I'm trying to show that assuming $f:[a,b] \rightarrow \mathbb{R}$ is nonnegative, bounded function that is Riemann integrable on [a,b], then $\sqrt{f}$ is Riemann integrable on [a,b].

I know we have to construct an $\epsilon$ proof using the fact that f is Riemann integrable. We know that $\exists P$, a partition, such that $U(f,p) - L(f,p) < \epsilon$.

And we want to show that $| \sqrt{f(x)} - \sqrt{f(y)}|$ is somehow less than $\sum (\sup_{[x_i-1, x_i]} f - \inf_{[x_i-1, x_i]} f) \Delta x_i$, which in turn will be less than $\epsilon$. I can't seem to figure this bit out, so a hint or help would be much appreciated! Here's what I've tried (but I'm not sure if it's correct):

$$| \sqrt{f(x)} - \sqrt{f(y)}| \leq |f(x) - f(y)| \leq \sup_{[x_{i-1}, x_i]} f - \inf_{[x_{i-1}, x_i]} f \text{ } (\forall 1 \leq i \leq N) $$

And so $\exists$ partition P such that:

$$U(\sqrt{f}, p) - L (\sqrt{f}, p) \leq U(f, p) - L (f,p) < \epsilon. $$

  • $\begingroup$ Why would be $|\sqrt{f(x)} - \sqrt{f(y)}|\ \le\ |f(x)-f(y)|$? $\endgroup$
    – Berci
    Dec 20, 2016 at 22:45
  • $\begingroup$ Indeed, that inequality is true only when $\left|\sqrt{f(x)}+\sqrt{f(y)}\right|\geq 1$ $\endgroup$ Dec 20, 2016 at 22:53
  • $\begingroup$ @Berci This is the part where I'm desperately grasping at straws. I'm assuming since f:[a,b] is nonnegative, then $\sqrt{f(x} \leq f(x)$, although now I'm realizing this isn't true because for example, $\frac{1}{/sqrt{4}} > \frac{1}{4}$ $\endgroup$
    – Nikitau
    Dec 20, 2016 at 22:54
  • $\begingroup$ Do you have to construct your own $\varepsilon$-type proof? You can simply refer to the Lebesgue criterion instead. $\endgroup$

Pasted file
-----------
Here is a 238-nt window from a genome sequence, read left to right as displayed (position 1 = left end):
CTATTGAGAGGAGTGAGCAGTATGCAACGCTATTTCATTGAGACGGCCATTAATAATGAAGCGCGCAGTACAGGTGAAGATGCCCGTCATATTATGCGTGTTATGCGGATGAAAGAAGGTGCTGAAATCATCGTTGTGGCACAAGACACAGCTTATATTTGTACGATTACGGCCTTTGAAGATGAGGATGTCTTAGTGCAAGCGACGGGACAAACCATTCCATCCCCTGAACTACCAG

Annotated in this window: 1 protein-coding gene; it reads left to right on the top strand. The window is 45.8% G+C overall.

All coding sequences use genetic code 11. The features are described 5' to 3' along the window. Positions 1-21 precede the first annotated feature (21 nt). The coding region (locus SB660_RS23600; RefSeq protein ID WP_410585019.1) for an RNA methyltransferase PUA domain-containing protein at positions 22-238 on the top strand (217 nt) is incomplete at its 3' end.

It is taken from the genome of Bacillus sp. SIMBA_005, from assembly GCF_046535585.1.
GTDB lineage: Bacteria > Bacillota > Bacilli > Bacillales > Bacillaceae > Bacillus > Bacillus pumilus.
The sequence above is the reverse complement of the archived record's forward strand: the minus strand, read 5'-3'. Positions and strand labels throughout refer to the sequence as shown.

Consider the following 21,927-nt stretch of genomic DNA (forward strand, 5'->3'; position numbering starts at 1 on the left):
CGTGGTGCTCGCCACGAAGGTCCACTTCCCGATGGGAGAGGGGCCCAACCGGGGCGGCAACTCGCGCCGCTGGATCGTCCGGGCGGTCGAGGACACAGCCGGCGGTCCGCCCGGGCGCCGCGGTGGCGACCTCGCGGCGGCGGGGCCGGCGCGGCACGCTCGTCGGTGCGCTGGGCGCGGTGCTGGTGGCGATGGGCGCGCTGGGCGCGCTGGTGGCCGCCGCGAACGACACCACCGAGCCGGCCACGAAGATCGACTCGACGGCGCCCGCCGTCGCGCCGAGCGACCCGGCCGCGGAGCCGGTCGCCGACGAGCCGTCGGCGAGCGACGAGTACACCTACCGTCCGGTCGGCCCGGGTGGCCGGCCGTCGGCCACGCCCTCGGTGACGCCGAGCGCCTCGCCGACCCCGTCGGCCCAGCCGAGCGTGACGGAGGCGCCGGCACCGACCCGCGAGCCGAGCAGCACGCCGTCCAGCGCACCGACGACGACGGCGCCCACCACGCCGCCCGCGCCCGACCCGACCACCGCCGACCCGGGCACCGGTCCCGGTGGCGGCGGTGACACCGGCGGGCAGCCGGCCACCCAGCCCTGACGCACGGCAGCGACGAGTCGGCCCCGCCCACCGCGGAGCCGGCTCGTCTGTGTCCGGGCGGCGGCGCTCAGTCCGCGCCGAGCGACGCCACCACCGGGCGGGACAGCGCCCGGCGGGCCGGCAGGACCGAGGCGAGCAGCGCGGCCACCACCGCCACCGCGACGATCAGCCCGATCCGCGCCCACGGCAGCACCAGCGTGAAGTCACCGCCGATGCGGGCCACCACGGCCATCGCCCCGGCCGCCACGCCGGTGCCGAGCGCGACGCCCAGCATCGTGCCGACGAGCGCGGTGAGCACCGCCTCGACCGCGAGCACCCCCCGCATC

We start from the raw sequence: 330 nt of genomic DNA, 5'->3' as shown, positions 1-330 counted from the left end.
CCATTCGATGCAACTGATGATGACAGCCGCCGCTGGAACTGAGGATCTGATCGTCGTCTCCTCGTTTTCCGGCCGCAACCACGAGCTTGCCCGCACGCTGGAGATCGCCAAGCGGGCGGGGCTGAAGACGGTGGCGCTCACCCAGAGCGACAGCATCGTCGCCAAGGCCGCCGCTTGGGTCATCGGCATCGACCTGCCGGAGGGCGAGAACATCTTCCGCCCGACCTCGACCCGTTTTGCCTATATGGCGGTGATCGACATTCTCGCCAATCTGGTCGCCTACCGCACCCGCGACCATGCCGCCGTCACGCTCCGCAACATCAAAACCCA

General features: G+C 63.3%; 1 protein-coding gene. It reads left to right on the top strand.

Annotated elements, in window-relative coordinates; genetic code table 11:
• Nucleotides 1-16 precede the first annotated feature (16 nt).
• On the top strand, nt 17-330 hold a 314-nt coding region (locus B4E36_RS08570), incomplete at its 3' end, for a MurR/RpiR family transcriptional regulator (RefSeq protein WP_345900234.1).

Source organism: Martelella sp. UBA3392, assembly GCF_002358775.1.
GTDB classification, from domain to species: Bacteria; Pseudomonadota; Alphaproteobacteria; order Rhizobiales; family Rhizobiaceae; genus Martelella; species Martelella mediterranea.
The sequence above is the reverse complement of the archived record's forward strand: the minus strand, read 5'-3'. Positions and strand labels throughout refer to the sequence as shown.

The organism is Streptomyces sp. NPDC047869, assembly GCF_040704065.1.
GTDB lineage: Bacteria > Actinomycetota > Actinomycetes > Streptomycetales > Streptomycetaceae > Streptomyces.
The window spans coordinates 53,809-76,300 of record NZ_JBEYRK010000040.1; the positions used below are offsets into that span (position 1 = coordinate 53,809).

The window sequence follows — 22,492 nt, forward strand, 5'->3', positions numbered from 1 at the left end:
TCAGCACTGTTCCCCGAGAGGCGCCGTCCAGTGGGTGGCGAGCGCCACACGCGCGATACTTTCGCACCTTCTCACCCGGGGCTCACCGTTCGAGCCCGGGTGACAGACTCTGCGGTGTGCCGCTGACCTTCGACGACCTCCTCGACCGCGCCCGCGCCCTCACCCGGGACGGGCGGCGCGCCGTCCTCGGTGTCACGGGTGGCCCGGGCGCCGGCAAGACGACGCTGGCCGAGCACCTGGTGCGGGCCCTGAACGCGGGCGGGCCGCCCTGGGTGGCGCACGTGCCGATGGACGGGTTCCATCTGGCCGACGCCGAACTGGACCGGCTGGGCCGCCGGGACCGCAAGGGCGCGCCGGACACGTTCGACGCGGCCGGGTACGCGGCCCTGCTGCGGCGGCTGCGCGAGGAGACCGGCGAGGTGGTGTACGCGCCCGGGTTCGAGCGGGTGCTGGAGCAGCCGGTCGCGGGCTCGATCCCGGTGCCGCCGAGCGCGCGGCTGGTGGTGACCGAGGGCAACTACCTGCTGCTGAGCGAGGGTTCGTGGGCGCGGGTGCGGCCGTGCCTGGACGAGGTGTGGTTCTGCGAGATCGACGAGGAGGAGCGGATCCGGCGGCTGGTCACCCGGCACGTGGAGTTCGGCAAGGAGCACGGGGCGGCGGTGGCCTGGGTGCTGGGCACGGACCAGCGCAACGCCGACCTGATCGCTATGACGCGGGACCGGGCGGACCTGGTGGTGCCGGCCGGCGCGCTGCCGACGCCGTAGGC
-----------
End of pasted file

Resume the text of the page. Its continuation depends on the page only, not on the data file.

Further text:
– zipirovich
    Dec 20, 2016 at 23:35
  • $\begingroup$ @zipirovich Unfortunately, my analysis class did not cover Lebesgue criterion, so we have to to use $\epsilon$ proofs to prove Riemann integrability for our final. $\endgroup$
    – Nikitau
    Dec 21, 2016 at 0:22

2 Answers 2


Note that $|\sqrt{f(x)}-\sqrt{f(y)}|$ is not necessarily smaller than $|\,f(x)-f(y)|$, if $\,f$ is less that $1$.

But, $$ |\sqrt{x}-\sqrt{y}|=\frac{|x-y|}{|\sqrt{x}+\sqrt{y}|}\le \frac{|x-y|}{\max\{\sqrt{x},\sqrt{y}\}}. $$ Let $\varepsilon>0$. As $f$ is Riemann integrable over $[a,b]$ we may choose a partition $P=\{t_0<\cdots<t_n\}$ of $[a,b]$, with $\,m_i,\,M_i$, the infima and suprema of $f$ in the subinterval $[t_{i-1},t_i]$, such that $U(\,f,P)-L(\,f,P)<\varepsilon^2$, then $$ U(\sqrt{f},P)-L(\sqrt{f},P)=\sum_{i=1}^n(\sqrt{M_i}-\sqrt{m_i})(t_i-t_{i-1})\\=\sum_{M_i\ge\varepsilon^2}(\sqrt{M_i}-\sqrt{m_i})(t_i-t_{i-1})+ \sum_{M_i<\varepsilon^2}(\sqrt{M_i}-\sqrt{m_i})(t_i-t_{i-1}) \\ \le \frac{1}{\varepsilon}\sum_{i=1}^n(M_i-m_i)(t_i-t_{i-1})+\varepsilon\sum_{i=1}^n(t_i-t_{i-1})<\varepsilon+\varepsilon(b-a). $$ Since $$ \sum_{M_i\ge\varepsilon^2}(\sqrt{M_i}-\sqrt{m_i})(t_i-t_{i-1})\le \sum_{M_i\ge\varepsilon^2}\frac{1}{\sqrt{M_i}}(M_i-m_i)(t_i-t_{i-1})\le\frac{1}{{\varepsilon}}\big(U(\,f,P)-L(\,f,P)\big)<\varepsilon, $$ while $$ \sum_{M_i<\varepsilon^2}(\sqrt{M_i}-\sqrt{m_i})(t_i-t_{i-1})\le \sum_{M_i<\varepsilon^2}\varepsilon(t_i-t_{i-1})\le \varepsilon(b-a). $$

  • $\begingroup$ I don't think I quite follow after the first line. Won't $U(f,P) - L(f,P) < \epsilon$ and not $epsilon^2$? I don't think I quite understand the third line either. Where did $(b-a)$ come from? $\endgroup$
    – Nikitau
    Dec 21, 2016 at 0:56
  • $\begingroup$ @Nikitau I made some corrections, and I tried to explain things a bit better. $\endgroup$ Dec 21, 2016 at 8:37

In fact, if $f$ is Riemann integrable on $[a,b],$ $f([a,b]) \subset [c,d],$ and $g$ is continuous on $[c,d],$ then $g\circ f$ is Riemann integrable on $[a,b].$ Your problem is a special case of this.

  • 1
    $\begingroup$ But this is a highly nontrivial theorem. I don't see how you could prove this without using the characterization of Riemann-integrable functions as functions that are almost everywhere continuous. $\endgroup$
    – Dominik
    Dec 21, 2016 at 9:17

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